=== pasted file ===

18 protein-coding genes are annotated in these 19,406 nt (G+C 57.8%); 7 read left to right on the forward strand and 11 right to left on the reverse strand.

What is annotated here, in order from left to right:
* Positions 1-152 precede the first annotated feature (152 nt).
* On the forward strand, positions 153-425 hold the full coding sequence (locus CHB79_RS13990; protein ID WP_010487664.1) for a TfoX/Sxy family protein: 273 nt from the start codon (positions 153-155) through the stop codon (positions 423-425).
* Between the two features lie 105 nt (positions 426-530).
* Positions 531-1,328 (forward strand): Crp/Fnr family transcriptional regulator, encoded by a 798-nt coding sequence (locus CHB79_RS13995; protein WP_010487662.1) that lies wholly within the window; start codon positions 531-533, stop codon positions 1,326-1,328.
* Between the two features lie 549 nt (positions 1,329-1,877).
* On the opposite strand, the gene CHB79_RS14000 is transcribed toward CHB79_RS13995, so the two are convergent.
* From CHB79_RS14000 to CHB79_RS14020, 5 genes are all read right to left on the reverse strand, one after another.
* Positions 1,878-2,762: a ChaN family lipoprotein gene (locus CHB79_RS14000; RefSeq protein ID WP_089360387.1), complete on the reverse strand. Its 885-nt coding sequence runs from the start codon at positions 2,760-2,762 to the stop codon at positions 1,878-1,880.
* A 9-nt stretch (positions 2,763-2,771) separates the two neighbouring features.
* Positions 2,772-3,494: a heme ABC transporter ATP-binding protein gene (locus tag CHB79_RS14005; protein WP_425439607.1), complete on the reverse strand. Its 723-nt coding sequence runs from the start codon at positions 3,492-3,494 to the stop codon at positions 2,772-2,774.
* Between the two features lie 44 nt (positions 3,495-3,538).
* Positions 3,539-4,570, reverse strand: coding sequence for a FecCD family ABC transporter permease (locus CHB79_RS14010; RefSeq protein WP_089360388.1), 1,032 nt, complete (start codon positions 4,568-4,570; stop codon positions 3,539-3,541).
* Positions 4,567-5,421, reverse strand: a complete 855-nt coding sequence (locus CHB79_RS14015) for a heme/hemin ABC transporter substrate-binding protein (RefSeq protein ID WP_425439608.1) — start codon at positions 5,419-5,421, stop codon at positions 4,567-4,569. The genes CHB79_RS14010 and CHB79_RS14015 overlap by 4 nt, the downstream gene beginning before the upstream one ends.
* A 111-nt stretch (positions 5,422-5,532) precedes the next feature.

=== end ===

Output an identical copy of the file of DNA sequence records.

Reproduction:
18 protein-coding genes are annotated in these 19,406 nt (G+C 57.8%); 7 read left to right on the forward strand and 11 right to left on the reverse strand.

What is annotated here, in order from left to right:
* Positions 1-152 precede the first annotated feature (152 nt).
* On the forward strand, positions 153-425 hold the full coding sequence (locus CHB79_RS13990; protein ID WP_010487664.1) for a TfoX/Sxy family protein: 273 nt from the start codon (positions 153-155) through the stop codon (positions 423-425).
* Between the two features lie 105 nt (positions 426-530).
* Positions 531-1,328 (forward strand): Crp/Fnr family transcriptional regulator, encoded by a 798-nt coding sequence (locus CHB79_RS13995; protein WP_010487662.1) that lies wholly within the window; start codon positions 531-533, stop codon positions 1,326-1,328.
* Between the two features lie 549 nt (positions 1,329-1,877).
* On the opposite strand, the gene CHB79_RS14000 is transcribed toward CHB79_RS13995, so the two are convergent.
* From CHB79_RS14000 to CHB79_RS14020, 5 genes are all read right to left on the reverse strand, one after another.
* Positions 1,878-2,762: a ChaN family lipoprotein gene (locus CHB79_RS14000; RefSeq protein ID WP_089360387.1), complete on the reverse strand. Its 885-nt coding sequence runs from the start codon at positions 2,760-2,762 to the stop codon at positions 1,878-1,880.
* A 9-nt stretch (positions 2,763-2,771) separates the two neighbouring features.
* Positions 2,772-3,494: a heme ABC transporter ATP-binding protein gene (locus tag CHB79_RS14005; protein WP_425439607.1), complete on the reverse strand. Its 723-nt coding sequence runs from the start codon at positions 3,492-3,494 to the stop codon at positions 2,772-2,774.
* Between the two features lie 44 nt (positions 3,495-3,538).
* Positions 3,539-4,570, reverse strand: coding sequence for a FecCD family ABC transporter permease (locus CHB79_RS14010; RefSeq protein WP_089360388.1), 1,032 nt, complete (start codon positions 4,568-4,570; stop codon positions 3,539-3,541).
* Positions 4,567-5,421, reverse strand: a complete 855-nt coding sequence (locus CHB79_RS14015) for a heme/hemin ABC transporter substrate-binding protein (RefSeq protein ID WP_425439608.1) — start codon at positions 5,419-5,421, stop codon at positions 4,567-4,569. The genes CHB79_RS14010 and CHB79_RS14015 overlap by 4 nt, the downstream gene beginning before the upstream one ends.
* A 111-nt stretch (positions 5,422-5,532) precedes the next feature.